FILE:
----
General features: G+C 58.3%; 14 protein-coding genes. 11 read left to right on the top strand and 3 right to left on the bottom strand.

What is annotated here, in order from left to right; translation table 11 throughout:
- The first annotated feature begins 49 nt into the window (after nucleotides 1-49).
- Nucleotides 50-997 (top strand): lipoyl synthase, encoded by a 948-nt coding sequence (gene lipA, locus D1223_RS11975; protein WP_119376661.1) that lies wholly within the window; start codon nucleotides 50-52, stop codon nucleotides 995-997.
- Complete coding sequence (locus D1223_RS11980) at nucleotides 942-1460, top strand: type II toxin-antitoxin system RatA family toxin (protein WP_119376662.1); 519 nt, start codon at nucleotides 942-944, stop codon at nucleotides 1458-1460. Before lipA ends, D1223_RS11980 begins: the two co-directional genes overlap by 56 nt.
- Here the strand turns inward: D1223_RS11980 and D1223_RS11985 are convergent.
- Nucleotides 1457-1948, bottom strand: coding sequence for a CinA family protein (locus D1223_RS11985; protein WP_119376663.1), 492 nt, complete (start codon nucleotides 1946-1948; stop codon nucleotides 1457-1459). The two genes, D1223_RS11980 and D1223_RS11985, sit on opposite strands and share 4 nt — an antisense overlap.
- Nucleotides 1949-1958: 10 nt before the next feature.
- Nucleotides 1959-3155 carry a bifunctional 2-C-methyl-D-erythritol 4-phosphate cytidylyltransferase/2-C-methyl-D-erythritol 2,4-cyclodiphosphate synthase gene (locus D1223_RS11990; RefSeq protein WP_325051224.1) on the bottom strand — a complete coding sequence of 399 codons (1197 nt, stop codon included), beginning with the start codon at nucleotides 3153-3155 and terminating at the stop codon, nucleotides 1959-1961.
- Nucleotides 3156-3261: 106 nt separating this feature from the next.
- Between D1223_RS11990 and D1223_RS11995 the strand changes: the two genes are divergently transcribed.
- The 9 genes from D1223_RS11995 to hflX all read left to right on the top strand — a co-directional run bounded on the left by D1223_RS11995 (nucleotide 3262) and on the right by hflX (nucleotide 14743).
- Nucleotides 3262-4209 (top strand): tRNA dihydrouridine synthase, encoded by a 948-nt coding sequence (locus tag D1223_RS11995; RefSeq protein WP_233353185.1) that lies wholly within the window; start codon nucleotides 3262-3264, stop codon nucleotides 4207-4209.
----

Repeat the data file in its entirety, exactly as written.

General features: G+C 58.3%; 14 protein-coding genes. 11 read left to right on the top strand and 3 right to left on the bottom strand.

What is annotated here, in order from left to right; translation table 11 throughout:
- The first annotated feature begins 49 nt into the window (after nucleotides 1-49).
- Nucleotides 50-997 (top strand): lipoyl synthase, encoded by a 948-nt coding sequence (gene lipA, locus D1223_RS11975; protein WP_119376661.1) that lies wholly within the window; start codon nucleotides 50-52, stop codon nucleotides 995-997.
- Complete coding sequence (locus D1223_RS11980) at nucleotides 942-1460, top strand: type II toxin-antitoxin system RatA family toxin (protein WP_119376662.1); 519 nt, start codon at nucleotides 942-944, stop codon at nucleotides 1458-1460. Before lipA ends, D1223_RS11980 begins: the two co-directional genes overlap by 56 nt.
- Here the strand turns inward: D1223_RS11980 and D1223_RS11985 are convergent.
- Nucleotides 1457-1948, bottom strand: coding sequence for a CinA family protein (locus D1223_RS11985; protein WP_119376663.1), 492 nt, complete (start codon nucleotides 1946-1948; stop codon nucleotides 1457-1459). The two genes, D1223_RS11980 and D1223_RS11985, sit on opposite strands and share 4 nt — an antisense overlap.
- Nucleotides 1949-1958: 10 nt before the next feature.
- Nucleotides 1959-3155 carry a bifunctional 2-C-methyl-D-erythritol 4-phosphate cytidylyltransferase/2-C-methyl-D-erythritol 2,4-cyclodiphosphate synthase gene (locus D1223_RS11990; RefSeq protein WP_325051224.1) on the bottom strand — a complete coding sequence of 399 codons (1197 nt, stop codon included), beginning with the start codon at nucleotides 3153-3155 and terminating at the stop codon, nucleotides 1959-1961.
- Nucleotides 3156-3261: 106 nt separating this feature from the next.
- Between D1223_RS11990 and D1223_RS11995 the strand changes: the two genes are divergently transcribed.
- The 9 genes from D1223_RS11995 to hflX all read left to right on the top strand — a co-directional run bounded on the left by D1223_RS11995 (nucleotide 3262) and on the right by hflX (nucleotide 14743).
- Nucleotides 3262-4209 (top strand): tRNA dihydrouridine synthase, encoded by a 948-nt coding sequence (locus tag D1223_RS11995; RefSeq protein WP_233353185.1) that lies wholly within the window; start codon nucleotides 3262-3264, stop codon nucleotides 4207-4209.